When Regency Entertainment President Robin Schwartz worked in development for NBC in the late 1990s, she often took pitch meetings with then-NBC Studios development executive Josh Berman. She recalled one pitch meeting with a writer she knew personally. When Mr. Berman, who looks much younger than his age, left the meeting briefly, the writer turned to Ms. Schwartz and asked, “Who’s the bar mitzvah boy?”
Ms. Schwartz and Mr. Berman worked together again this past development season on his crime drama “Killer Instinct,” which is set to premiere this fall. Six years after leaving the executive ranks to become a television writer, the still young-looking Mr. Berman is making a name for himself not only as a creator of new series but also as an executive producer of one of prime time’s most popular dramas, “CSI.”
“On ‘CSI’ I most enjoy writing the episodes about the craziest crimes and the oddest criminals,” Mr. Berman said. “The most memorable episodes are the ones where you remember who the bad guy is. I thought, ‘Wouldn’t it be fantastic to create a show where every week the nemesis is a larger-than-life character?'”
Mr. Berman got the chance he was looking for. “Killer Instinct” follows the workings of the San Francisco police force’s deviant behavior division, which solves only the most grisly and difficult crimes.
Starting off as a comedy writer after winning an NBC writing contest in 1998 (in which he wrote a parody of Fox’s “Ally McBeal,” called “Allyn McBeal”), Mr. Berman transitioned to drama writing in 2000 after getting staffed as a lower-level executive story editor on CBS’s “CSI.”
“We were not expected to be a hit,” he said. “We were told if we could just maintain 85 percent of ‘The Fugitive’ lead-in, they would keep us on the air the whole year.”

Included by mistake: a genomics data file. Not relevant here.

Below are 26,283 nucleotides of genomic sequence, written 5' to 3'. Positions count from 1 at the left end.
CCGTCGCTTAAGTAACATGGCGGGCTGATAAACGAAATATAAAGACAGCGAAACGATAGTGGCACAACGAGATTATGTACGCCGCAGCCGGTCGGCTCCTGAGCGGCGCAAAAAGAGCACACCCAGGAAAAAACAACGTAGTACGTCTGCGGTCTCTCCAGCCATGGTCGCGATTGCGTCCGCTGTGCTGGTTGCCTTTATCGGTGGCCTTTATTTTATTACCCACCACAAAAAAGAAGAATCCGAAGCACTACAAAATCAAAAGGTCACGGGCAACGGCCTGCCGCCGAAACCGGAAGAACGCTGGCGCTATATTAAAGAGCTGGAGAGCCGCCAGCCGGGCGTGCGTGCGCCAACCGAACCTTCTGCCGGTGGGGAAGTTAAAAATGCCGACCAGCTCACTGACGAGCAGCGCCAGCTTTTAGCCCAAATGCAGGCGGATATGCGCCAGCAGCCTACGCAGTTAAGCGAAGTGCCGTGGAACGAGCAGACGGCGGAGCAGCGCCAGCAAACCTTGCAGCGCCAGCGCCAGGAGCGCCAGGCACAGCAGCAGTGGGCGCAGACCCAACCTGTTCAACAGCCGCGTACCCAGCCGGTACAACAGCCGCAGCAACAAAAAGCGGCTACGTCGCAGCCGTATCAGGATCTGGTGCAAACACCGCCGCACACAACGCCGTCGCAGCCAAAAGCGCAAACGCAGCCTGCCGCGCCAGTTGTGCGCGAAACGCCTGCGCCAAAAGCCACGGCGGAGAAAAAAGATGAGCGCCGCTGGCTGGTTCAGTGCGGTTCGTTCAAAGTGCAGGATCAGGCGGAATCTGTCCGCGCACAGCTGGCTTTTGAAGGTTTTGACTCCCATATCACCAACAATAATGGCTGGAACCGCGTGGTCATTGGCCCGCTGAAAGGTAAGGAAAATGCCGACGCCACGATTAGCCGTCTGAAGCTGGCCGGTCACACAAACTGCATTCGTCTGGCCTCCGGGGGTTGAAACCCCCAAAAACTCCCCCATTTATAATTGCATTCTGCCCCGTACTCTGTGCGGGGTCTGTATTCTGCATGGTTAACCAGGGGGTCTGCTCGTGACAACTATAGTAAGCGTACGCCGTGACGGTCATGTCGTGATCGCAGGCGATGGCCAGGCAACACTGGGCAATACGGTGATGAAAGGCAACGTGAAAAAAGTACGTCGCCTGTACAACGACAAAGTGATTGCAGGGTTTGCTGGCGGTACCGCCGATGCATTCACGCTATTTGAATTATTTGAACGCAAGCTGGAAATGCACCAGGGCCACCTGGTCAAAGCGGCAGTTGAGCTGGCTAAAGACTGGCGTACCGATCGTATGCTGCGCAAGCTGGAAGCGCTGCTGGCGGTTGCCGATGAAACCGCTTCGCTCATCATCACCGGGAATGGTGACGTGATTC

“CSI” quickly surpassed CBS’s expectations, and Mr. Berman found himself in the perfect place to learn about producing a series.
“I was really fortunate, because the budget on the show was so tight they hired two executive producers, the creator, and then the next level on the show was executive story editor,” he said. “Because there was not the traditional midlevel producer on the show I was allowed and even encouraged to take on as much responsibility as possible. It was very much trial by fire.”
Mr. Berman worked his way up the “CSI” ranks and used his experience as a studio executive to help the show.
“Being a former executive, I completely appreciate and understand why certain notes are given,” he said, “and as a TV writer I can often communicate the intent behind certain notes.”
Though Mr. Berman has a four-year development deal with 20th Century Fox Television and “Killer Instinct” has moved into production, he is staying with “CSI” another two seasons.
“My responsibility and my contract is with ‘CSI,'” he said. “I’m fulfilling my obligation, and the truth is I love working on ‘CSI.’ It’s the greatest job in the world, but I have very mixed emotions not being part of [‘Killer Instinct’].”
Ed Zuckerman and Charlie Craig are executive producing “Instinct,” while Mr. Berman will get a “created by” credit. Usually when a show’s creator doesn’t stay with the series there is concern the show’s original vision won’t carry forward in later episodes, Ms. Schwartz said, but in Mr. Berman’s case she is not concerned.
“He’s really thought everything out about this,” she said of Mr. Berman, who has come into meetings with notebooks filled with character back story and a narrative map of the entire season. “He is so well prepared. He built a world. It really works for the show.”
Mr. Berman said he is confident “Instinct” will evolve with his point of view intact.
“It’s very hard to watch the show go on without me,” he said, “but I feel I’ve laid the best groundwork I can. The template is there, especially for a procedural, so the vision can be carried forward.”
Title: Creator, “Killer Instinct”; executive producer, “CSI”
Date of birth: Dec. 20, 1970
Place of birth: Encino, Calif.
Big break: Being hired as an intern by former NBC Entertainment President Warren Littlefield after interviewing him for the Stanford business school newspaper.
Who knew? Mr. Berman received a Fulbright
Fellowship to study the history of education in Australia.